Description and History from 1868 Gazetteer
NEW BRENTFORD, a parish in the borough of Brentford, hundred of Elthorne , county Middlesex. [Not named on some 2003 maps - at Boston Manor.] It is part of Brentford, a market town , comprising the parish of New Brentford (also called West or Great Brentford), and the parish of Old Brentford (also called East Brentford), in the county of Middlesex, 7 miles to the W. of Hyde Park Corner. Old Brentford became a parish in 1828, being formerly in the parish of Ealing, and hundred of Ossulstone.
Brentford is a station on a loop line of the London and Southampton railway, and is connected with the Great Western railway by a branch line 4 miles long from Southall. The town is situated on the northern bank of the river Thames, which is here crossed by a handsome stone bridge of seven arches, erected in 1789, and connecting Brentford with Kew. The two parts of the town are separated by the main road to Hanwell and the small river Brent, which, after being joined by the Grand Junction canal near Hanwell, falls into the Thames at this place. Brentford, formerly called Braynford, is an ancient town, and takes its name from, the river and a very ancient ford across it, where now the bridge stands. The present bridge, a neat stone structure, was built about 1824, on the site of one which had existed here from a very early period, for the maintenance of which a toll was granted by Edward I. A battle was fought at Brentford in the year 1016, in which the Danes, having been compelled to retire from London, were defeated with great loss by Edmund Ironside. Another battle took place here during the civil war of the 17th century, in which the royalist forces, led by Ruthen, Earl of Forth, defeated the forces of the parliament, led by Colonel Hollis. Ruthen was afterwards created Earl of Brentford for his services on this occasion. In 1445 a chapter of the order of the Garter was held at Brentford. About the same time a friary, or hospital, for a master and several brethren, was founded in a chapel at Old Brentford, by John Somerset, chancellor of the exchequer and the king's chaplain, the site of which was given at the Dissolution to Edward, Duke of Somerset. Six Protestant martyrs suffered death at the stake here in 1558. The town consists chiefly of one street, narrow, irregularly built, and about a mile in length. Its situation on the great western road, the Grand Junction canal, and the railways, has made Brentford an important thoroughfare, and the seat of a good trade. Here are several extensive manufactories and works, including a soap-factory, saw-mills, an ale brewery, gas and water works; but the extensive distillery formerly situated here has recently been removed to Hammersmith. The water-works now belong to the Grand Junction Company, which has a chimney 150 feet in height, and a stand-pipe above 200 feet high. The market-gardens of the neighbourhood give employment to many of the workpeople. There is a townhall and market-house of recent erection, a savings-bank, and a dispensary situated in New Brentford. Brentford is the county town, and the elections for Middlesex take place here. It is also the head of a Poor-law Union (though the Union poorhouse is situated in Isleworth), of a County Court district, and the headquarters of the West Middlesex-militia: Petty sessions are held once a fortnight by the county magistrates. The living of New Brentford is a vicarage* in the diocese of London, of the value of £360, in the patronage of the Rector of Hanwell. The church, a plain brick edifice, rebuilt about 1764, is dedicated to St. Lawrence. The tower is that of the old church. It contains six bells, one of which bears on it the date 1011, and the inscription "Sancta Anna, ora pro nobis!" The church contains a brass and several interesting monuments, among which are those of Noy, attorney general in the reign of Charles I.; of the Clitherows, whose seat is Boston House, and to whom the manor belongs; of Dr. William Howell Ewin, by Flaxman; of Gifford, the actor; and of John Horne, father of John Home Tooke, who held the curacy about eleven years. The living of Old Brentford is a perpetual curacy in the diocese of London, of the value of £141, in the patronage of the Vicar of Ealing. The church is dedicated-to St. George. It contains an altar-piece by Zoffany, representing the Last Supper, in which the artist has introduced his own portrait as St. Peter, and those of eleven fishermen of the town as the other apostles. A new district has been recently formed out of Old Brentford, and a temporary iron church erected. There are in the town chapels belonging to the Baptists, Independents, and Wesleyan Methodists, a literary institution, and British and infant schools, besides National schools situated in New Brentford. The charitable endowments consist chiefly of the revenue of the free schools for boys and girls, the former endowed in 1719 by Lady Capel. In the market-place of New Brentford is an old inn, called the "Three Pigeons," to which some interest is attached from its having been kept by Lowin, one of the earliest performers of the plays of Shakspeare, and from its being referred to by the early dramatists. Near the town are Sion House and Osterley Park, the former the residence of the Duke of Northumberland, the latter that of the Earl of Jersey. Tuesday is the market day. Fairs are held on the 17th May, and the 12th September, each lasting three days, the former being for the sale of cattle, and the latter a pleasure fair.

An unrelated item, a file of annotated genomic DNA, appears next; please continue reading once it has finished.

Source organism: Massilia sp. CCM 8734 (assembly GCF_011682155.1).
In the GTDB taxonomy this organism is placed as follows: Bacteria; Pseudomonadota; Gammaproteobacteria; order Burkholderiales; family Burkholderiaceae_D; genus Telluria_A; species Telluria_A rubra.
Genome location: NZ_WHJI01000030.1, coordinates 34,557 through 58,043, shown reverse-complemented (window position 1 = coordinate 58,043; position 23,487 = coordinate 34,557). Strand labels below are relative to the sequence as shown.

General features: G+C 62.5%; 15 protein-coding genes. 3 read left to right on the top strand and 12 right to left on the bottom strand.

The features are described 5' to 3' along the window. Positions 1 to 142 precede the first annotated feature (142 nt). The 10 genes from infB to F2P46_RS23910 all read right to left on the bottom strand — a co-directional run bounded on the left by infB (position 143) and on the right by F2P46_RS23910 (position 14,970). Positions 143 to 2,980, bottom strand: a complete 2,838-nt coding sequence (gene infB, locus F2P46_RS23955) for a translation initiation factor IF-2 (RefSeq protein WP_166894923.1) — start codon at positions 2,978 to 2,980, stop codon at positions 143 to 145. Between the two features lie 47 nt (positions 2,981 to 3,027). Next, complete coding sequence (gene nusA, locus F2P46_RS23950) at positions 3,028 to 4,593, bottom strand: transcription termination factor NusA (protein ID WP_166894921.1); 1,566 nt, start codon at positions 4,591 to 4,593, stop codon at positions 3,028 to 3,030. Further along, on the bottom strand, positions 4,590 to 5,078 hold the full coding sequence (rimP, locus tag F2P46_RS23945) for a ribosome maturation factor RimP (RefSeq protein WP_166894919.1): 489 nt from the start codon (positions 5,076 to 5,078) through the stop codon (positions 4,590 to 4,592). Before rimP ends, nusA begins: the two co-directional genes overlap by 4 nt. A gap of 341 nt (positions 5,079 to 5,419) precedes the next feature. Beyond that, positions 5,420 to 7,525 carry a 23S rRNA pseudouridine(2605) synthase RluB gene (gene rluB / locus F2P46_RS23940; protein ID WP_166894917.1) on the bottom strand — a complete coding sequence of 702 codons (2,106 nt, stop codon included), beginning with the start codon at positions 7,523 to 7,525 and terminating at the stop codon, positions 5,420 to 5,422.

[Description(s) from "The National Gazetteer of
Great Britain and Ireland" (1868)
Transcribed by Colin Hinson ©2003]
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[Last updated on 9 Oct 2003 by David Hawgood. ©2003]